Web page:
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I'm wrong or Will we fix the ducks limp?

Steven D'Aprano <steve at>:

> On Sun, 5 Jun 2016 01:17 pm, Lawrence D?Oliveiro wrote:
>> Are variables like little boxes? Yes they are. 
> That's *exactly* what variables in Python are not like.

Of course they are.

Or, rather, the little-box mental model is no worse than any other.

You could also think of variables as pegs, references as leashes, and
objects as cute puppies. One puppy could be held with multiple leashes
hung on separate pegs. Some puppies hold leashes in their mouths. Every
leash is tied to a puppy or a special wooden post called None.

>> But they are all the same size, while objects may be large (even very
>> large) or small. That is why variables hold, not objects, but
>> references to objects.
> No they don't. You are confusing the implementation with the
> programming model.

The easiest way to understand the references of Java, Python, Lisp and
others is through an underlying implementation. I really haven't seen a
better abstract model presented.

(An alternate model could be the semantics of lambda calculus, which
doesn't have a data model at all! Instead, the semantics are given
through the execution model: a form is repeatedly transformed to new
forms until no transformation is allowed by the rules. That kind of
model would not suit Python, though, because Python's little boxes can
be assigned to.)

> Following the assignment:
> x = 99
> if you print(x), do you see something like "reference 0x12345"? No.

Irrelevant. The statement "print(x)" does not print a variable but the
result of the evaluation of the given expression.

> There is no analog to dereferencing in Python, nothing like print(x^).

True, variables are not first-class objects in Python.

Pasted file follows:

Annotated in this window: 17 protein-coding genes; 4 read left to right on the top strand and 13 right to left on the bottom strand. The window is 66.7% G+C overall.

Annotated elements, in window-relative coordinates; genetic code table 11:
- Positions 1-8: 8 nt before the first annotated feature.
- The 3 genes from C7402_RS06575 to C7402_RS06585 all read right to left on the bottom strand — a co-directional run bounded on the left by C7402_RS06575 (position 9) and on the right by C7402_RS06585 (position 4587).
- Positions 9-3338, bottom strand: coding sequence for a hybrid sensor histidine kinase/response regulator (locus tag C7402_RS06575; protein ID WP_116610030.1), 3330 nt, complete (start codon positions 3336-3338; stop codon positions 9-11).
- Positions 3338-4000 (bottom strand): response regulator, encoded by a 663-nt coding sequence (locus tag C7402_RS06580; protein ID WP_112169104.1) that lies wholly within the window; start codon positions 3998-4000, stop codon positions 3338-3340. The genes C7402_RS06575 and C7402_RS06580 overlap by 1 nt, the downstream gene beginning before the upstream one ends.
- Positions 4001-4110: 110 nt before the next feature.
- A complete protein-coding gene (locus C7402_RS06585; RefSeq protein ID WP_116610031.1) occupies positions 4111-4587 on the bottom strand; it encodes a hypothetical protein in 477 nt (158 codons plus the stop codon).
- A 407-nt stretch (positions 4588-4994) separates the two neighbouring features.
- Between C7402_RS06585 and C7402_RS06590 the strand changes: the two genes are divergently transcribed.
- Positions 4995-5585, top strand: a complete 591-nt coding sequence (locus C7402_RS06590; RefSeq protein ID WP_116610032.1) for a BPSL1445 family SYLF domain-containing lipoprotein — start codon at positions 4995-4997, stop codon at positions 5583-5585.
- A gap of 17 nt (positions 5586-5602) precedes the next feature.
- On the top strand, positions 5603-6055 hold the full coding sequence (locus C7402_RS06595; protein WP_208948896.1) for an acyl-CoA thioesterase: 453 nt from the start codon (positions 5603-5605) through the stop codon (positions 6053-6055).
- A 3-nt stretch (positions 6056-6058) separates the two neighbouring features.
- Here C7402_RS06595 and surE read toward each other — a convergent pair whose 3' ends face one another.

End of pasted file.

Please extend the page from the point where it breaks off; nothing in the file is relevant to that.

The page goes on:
(However, Guido could add first-class status to variables to Python with
the snap of his fingers in a 100%-backwards-compatible manner.)

> You bind values (that is, objects) directly to names, and names
> (variables) hold their value, not a reference to their value.

That mental model seems more confusing than the little-box one.

> The fact that for some implementations that is implemented using
> references of some sort or another (e.g. pointers in CPython) is an
> implementation detail which is irrelevant to the language and its
> execution model.

The references cannot be removed from Python's data model. In fact, they
haven't been:

   The value of an immutable container object that contains a REFERENCE
   to a mutable object can change when the latter?s value is changed;


   Some objects contain REFERENCES to other objects; these are called
   containers. Examples of containers are tuples, lists and
   dictionaries. The REFERENCES are part of a container?s value. In most
   cases, when we talk about the value of a container, we imply the
   values, not the identities of the contained objects; however, when we
   talk about the mutability of a container, only the identities of the
   immediately contained objects are implied. So, if an immutable
   container (like a tuple) contains a REFERENCE to a mutable object,
   its value changes if that mutable object is changed.

   Types affect almost all aspects of object behavior. Even the
   importance of object identity is affected in some sense: for
   immutable types, operations that compute new values may actually
   return a REFERENCE to any existing object with the same type and
   value, while for mutable objects this is not allowed. E.g., after a =
   1; b = 1, a and b may or may not REFER to the same object with the
   value one, depending on the implementation, but after c = []; d = [],
   c and d are guaranteed to REFER to two different, unique, newly
   created empty lists. (Note that c = d = [] assigns the same object to
   both c and d.)

   [etc etc]

   (capitalization is mine)